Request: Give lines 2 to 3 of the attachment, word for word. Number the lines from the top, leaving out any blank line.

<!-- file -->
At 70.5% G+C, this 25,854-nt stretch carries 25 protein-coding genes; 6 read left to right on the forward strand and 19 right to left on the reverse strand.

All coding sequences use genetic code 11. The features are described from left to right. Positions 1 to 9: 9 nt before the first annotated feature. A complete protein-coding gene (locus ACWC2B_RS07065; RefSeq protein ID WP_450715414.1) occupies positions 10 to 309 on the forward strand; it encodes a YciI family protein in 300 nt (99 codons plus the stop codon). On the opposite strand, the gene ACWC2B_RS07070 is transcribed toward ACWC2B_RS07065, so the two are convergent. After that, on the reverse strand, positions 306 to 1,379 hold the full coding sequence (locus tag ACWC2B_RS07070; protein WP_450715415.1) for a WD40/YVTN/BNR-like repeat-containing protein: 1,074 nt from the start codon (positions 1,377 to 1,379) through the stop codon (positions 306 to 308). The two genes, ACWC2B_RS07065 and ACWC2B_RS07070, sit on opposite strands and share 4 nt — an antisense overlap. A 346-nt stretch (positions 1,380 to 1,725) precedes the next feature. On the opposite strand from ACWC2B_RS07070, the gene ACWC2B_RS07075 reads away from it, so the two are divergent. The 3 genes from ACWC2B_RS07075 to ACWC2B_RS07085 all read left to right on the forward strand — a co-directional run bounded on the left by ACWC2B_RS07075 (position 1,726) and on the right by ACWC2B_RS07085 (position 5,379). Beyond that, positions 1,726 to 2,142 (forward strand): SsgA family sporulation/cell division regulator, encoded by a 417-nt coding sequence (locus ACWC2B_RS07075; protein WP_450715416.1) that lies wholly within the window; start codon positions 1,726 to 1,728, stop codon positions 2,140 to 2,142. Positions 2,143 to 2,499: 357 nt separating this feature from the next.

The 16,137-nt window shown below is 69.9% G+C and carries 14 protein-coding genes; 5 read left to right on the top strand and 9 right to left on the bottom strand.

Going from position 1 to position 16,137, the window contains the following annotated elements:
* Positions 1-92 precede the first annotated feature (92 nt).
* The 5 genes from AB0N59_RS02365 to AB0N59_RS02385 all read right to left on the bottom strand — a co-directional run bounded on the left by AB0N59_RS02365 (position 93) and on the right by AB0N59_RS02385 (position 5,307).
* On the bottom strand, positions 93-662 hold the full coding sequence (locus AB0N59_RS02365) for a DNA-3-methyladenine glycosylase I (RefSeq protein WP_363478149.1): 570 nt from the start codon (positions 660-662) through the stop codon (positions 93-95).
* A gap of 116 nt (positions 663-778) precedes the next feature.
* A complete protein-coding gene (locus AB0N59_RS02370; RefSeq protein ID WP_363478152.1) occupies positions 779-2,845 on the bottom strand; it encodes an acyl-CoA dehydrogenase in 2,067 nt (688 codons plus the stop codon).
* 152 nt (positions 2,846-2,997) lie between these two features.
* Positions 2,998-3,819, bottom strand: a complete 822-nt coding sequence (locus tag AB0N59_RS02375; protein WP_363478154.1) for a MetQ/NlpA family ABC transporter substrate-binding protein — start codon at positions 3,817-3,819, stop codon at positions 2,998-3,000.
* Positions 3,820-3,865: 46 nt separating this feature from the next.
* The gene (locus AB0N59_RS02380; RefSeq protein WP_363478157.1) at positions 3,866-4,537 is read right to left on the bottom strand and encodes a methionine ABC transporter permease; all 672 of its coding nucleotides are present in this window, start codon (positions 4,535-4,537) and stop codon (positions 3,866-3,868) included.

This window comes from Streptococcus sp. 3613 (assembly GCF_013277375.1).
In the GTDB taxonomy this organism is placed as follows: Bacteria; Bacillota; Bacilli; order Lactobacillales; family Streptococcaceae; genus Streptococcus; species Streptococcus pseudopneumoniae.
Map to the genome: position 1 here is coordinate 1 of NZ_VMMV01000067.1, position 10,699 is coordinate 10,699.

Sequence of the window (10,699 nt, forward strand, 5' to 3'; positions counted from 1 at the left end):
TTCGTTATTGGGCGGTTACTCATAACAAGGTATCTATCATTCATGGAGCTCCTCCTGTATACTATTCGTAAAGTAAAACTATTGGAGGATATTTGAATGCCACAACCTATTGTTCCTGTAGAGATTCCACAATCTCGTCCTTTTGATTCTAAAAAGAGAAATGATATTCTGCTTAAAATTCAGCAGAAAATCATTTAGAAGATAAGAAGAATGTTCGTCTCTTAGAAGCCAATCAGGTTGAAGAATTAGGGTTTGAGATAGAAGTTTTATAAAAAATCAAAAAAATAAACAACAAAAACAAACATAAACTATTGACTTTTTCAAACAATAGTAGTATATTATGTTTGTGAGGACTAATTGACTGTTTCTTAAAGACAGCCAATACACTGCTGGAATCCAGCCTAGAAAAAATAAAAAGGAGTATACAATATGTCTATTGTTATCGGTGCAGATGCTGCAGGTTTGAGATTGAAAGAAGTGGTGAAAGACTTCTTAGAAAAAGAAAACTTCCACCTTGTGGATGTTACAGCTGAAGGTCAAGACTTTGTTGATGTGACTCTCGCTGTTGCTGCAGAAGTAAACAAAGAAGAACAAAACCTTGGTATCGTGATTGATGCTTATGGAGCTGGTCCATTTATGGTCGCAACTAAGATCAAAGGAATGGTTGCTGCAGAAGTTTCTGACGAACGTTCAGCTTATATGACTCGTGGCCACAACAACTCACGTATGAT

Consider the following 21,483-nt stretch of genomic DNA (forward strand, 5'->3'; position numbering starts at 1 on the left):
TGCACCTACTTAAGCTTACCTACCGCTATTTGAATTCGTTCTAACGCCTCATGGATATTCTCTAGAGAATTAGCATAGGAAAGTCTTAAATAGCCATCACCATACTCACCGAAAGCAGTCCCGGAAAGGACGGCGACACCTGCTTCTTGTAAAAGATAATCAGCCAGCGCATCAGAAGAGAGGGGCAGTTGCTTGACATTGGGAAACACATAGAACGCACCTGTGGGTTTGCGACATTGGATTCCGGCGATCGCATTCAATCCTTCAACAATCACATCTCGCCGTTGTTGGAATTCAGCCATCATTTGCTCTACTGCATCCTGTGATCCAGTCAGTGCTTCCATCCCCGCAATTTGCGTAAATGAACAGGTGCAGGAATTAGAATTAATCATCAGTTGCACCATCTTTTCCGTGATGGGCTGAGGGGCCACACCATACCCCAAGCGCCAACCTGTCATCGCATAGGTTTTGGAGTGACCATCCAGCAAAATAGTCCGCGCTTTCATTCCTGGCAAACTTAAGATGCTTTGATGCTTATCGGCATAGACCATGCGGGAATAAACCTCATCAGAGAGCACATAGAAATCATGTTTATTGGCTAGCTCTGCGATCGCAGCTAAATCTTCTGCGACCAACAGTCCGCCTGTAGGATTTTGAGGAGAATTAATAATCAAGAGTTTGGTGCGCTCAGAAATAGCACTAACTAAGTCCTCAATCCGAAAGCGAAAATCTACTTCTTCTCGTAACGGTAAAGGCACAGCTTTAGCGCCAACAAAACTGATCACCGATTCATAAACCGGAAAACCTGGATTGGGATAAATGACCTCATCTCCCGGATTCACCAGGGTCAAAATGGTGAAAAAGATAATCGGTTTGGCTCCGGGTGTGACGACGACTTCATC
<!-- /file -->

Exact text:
All coding sequences use genetic code 11. The features are described from left to right. Positions 1 to 9: 9 nt before the first annotated feature. A complete protein-coding gene (locus ACWC2B_RS07065; RefSeq protein ID WP_450715414.1) occupies positions 10 to 309 on the forward strand; it encodes a YciI family protein in 300 nt (99 codons plus the stop codon). On the opposite strand, the gene ACWC2B_RS07070 is transcribed toward ACWC2B_RS07065, so the two are convergent. After that, on the reverse strand, positions 306 to 1,379 hold the full coding sequence (locus tag ACWC2B_RS07070; protein WP_450715415.1) for a WD40/YVTN/BNR-like repeat-containing protein: 1,074 nt from the start codon (positions 1,377 to 1,379) through the stop codon (positions 306 to 308). The two genes, ACWC2B_RS07065 and ACWC2B_RS07070, sit on opposite strands and share 4 nt — an antisense overlap. A 346-nt stretch (positions 1,380 to 1,725) precedes the next feature. On the opposite strand from ACWC2B_RS07070, the gene ACWC2B_RS07075 reads away from it, so the two are divergent. The 3 genes from ACWC2B_RS07075 to ACWC2B_RS07085 all read left to right on the forward strand — a co-directional run bounded on the left by ACWC2B_RS07075 (position 1,726) and on the right by ACWC2B_RS07085 (position 5,379). Beyond that, positions 1,726 to 2,142 (forward strand): SsgA family sporulation/cell division regulator, encoded by a 417-nt coding sequence (locus ACWC2B_RS07075; protein WP_450715416.1) that lies wholly within the window; start codon positions 1,726 to 1,728, stop codon positions 2,140 to 2,142. Positions 2,143 to 2,499: 357 nt separating this feature from the next.

The 16,137-nt window shown below is 69.9% G+C and carries 14 protein-coding genes; 5 read left to right on the top strand and 9 right to left on the bottom strand.